Can you get points off your licence in BC?
Traffic tickets usually mean driver penalty points. With the added insurance fees that accompany points, drivers often ask us if there is some way to get points off your licence in BC.
In BC, the fine for a driving offence often pales in comparison to the amount of money you eventually have to pay in driver penalty point (DPP) premium. The premium is calculated based on the number of driving offences on your record and is added to your auto insurance.
The cost of DPP premium is an infuriating burden. There are options to reduce your DPP, however, arguably the cure is worse than the disease.
What are driver penalty points?
In many cases in BC, if you are convicted of a traffic violation, you will get driver penalty points. Points stay on your driving record for five years. The number of points depends on the seriousness of the offence. Here are the number of points you can expect to receive for some common driving offences:
- Speeding – 3 points
- Speed in school zone – 3 points
- Excessive speeding – 3 points
- Use of an electronic device while driving – 4 points
- Disobey construction signs – 3 points
- Drive without due care and attention – 6 points
- Motor vehicle-related Criminal Code offence – 6 or 10 points
- Driving While Prohibited/ Suspended – 10 points
ICBC applies DPP premium based on penalty points to discourage drivers from committing offences. It looks at the number of points you have accumulated in the previous 12 months and if there are more than three, it adds DPP premium to your insurance.
The Superintendent of Motor Vehicles can also intervene and prohibit drivers if they start to accrue too many points. Having the threat of a driving prohibition hanging over your head is particularly stressful and a good reason to want to get points off your licence in BC.
How to reduce driver penalty point premium
One way to reduce or eliminate driver penalty point premium from your insurance is to temporarily surrender your licence to ICBC.
Giving up your licence for one year from your birthday will eliminate your DPP premium entirely. Alternatively, giving up your licence for a minimum of 30 days will reduce your DPP premium. If you have a driving prohibition of 60 days or more or you are temporarily unable to drive, you are also eligible for a reduction in payment.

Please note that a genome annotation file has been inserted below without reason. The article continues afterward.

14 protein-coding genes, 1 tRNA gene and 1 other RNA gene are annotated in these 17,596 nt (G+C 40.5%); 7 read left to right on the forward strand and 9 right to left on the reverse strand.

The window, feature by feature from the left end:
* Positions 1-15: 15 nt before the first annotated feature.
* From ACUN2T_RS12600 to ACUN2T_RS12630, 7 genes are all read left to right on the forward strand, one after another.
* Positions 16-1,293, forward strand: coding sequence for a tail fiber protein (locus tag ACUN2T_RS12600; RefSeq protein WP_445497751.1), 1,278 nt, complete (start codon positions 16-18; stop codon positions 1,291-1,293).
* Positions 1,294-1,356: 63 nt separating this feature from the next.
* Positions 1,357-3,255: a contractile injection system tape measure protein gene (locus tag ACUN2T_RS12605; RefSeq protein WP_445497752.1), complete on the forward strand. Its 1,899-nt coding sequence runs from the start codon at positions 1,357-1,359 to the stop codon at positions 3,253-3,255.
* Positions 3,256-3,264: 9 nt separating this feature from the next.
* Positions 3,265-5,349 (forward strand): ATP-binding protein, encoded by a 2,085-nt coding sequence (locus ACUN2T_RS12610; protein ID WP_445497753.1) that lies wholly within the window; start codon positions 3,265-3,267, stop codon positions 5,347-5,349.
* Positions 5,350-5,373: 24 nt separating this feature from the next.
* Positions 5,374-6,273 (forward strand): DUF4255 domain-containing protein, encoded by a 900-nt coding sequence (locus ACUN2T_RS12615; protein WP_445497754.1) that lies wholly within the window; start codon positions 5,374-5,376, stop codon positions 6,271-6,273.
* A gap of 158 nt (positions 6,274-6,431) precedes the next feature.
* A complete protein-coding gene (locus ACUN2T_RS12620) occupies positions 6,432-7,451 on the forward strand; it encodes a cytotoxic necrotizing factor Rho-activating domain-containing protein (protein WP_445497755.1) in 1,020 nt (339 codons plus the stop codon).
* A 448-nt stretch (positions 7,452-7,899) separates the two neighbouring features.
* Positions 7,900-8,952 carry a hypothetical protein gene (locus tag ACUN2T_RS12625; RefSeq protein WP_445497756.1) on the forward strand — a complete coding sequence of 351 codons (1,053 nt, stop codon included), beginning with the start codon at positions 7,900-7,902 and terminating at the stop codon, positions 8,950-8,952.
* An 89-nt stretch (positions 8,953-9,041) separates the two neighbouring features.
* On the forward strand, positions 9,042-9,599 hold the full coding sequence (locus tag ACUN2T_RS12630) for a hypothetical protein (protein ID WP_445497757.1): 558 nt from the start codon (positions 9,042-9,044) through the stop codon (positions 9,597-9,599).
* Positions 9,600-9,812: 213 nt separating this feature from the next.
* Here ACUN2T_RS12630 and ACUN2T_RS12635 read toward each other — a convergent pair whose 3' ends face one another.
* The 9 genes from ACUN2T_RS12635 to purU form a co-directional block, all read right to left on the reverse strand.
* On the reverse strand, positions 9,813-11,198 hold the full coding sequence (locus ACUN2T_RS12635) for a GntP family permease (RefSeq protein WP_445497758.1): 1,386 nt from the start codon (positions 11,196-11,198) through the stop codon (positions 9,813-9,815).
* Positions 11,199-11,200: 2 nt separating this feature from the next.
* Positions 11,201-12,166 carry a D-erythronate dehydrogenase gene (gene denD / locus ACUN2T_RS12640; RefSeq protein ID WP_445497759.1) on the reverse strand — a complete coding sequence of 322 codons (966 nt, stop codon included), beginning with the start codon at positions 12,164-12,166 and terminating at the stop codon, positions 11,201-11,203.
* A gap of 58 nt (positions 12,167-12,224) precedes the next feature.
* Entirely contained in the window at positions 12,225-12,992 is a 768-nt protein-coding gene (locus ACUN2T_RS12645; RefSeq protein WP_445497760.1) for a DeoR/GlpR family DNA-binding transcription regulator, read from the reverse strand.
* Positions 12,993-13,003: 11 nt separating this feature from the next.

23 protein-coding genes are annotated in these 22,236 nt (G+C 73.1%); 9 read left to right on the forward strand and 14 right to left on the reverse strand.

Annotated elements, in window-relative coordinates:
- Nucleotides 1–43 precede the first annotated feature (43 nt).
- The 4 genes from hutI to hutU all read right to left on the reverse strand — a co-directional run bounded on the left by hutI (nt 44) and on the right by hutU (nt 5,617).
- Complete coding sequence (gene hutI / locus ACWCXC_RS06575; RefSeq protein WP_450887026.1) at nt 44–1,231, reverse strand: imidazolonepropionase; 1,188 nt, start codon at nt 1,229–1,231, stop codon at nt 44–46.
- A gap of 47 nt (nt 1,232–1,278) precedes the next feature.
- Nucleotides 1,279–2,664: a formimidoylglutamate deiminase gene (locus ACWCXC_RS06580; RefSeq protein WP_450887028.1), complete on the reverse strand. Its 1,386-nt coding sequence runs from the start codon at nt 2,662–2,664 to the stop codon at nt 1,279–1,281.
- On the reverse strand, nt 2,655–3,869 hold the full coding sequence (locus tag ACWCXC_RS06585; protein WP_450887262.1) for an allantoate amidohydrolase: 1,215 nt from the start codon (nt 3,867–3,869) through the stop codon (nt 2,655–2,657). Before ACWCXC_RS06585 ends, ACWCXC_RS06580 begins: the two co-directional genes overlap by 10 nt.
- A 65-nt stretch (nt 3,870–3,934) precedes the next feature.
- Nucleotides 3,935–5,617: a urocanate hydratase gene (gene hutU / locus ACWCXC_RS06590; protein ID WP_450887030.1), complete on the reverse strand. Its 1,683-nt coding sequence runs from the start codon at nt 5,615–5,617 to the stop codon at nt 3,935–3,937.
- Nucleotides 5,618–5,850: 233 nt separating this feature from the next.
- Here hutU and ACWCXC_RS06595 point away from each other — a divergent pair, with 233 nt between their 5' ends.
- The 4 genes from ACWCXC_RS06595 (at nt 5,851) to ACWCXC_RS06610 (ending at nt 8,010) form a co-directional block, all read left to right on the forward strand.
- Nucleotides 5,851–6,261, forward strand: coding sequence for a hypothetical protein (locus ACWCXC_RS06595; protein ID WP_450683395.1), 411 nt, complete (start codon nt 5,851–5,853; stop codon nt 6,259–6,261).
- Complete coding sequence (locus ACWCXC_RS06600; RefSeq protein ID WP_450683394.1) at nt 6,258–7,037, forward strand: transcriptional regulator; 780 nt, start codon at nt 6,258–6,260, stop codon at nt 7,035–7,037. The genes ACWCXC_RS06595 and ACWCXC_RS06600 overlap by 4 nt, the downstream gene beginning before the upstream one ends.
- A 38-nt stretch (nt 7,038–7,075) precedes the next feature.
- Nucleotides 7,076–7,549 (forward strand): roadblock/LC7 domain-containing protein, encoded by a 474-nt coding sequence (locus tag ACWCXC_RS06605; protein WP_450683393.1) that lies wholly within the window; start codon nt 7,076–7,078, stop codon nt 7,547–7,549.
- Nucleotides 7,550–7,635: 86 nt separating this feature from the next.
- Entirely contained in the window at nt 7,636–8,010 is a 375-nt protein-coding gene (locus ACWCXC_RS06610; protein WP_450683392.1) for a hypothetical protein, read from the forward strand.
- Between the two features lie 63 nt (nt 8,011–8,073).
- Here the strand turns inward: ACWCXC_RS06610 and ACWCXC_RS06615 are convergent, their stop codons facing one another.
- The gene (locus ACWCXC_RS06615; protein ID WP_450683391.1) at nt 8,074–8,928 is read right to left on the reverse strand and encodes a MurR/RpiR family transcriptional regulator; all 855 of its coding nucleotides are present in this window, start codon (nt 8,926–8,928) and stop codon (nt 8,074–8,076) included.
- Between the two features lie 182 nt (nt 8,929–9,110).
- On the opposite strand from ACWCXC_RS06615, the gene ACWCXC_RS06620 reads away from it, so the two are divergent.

This option is not for everybody. Arguably, not being able to drive for 30 days to a year is more of a punishment than the added insurance fees. However, if you cannot afford the exorbitant costs, it might be your only option.
Don’t pay that ticket
It’s fairly common for people to get spooked into paying a traffic ticket. They get a ticket and think, “I’ll just pay the fine and forget about it.” Unfortunately, they get stuck with the penalty points.
When you pay a traffic ticket or miss your deadline to dispute a violation, you are effectively admitting guilt. This means you accept all the related penalties, including penalty points. The only way to stop points from being added to your licence is to dispute the ticket.
We can’t stress this enough: if you pay the fine, there very little you can do to remove the related points. Your best option is to dispute the ticket. You lose nothing by challenging a ticket. Your punishment if you admit guilt or if a court finds you guilty will be exactly the same. That’s why it makes sense to file a dispute.
The BC Driving Lawyers are experienced at handling traffic ticket disputes. We have a proven track record of achieving positive outcomes for our clients that includes preventing penalty points from being added to their records. Give us a call on 604-608-1200 for a free consultation.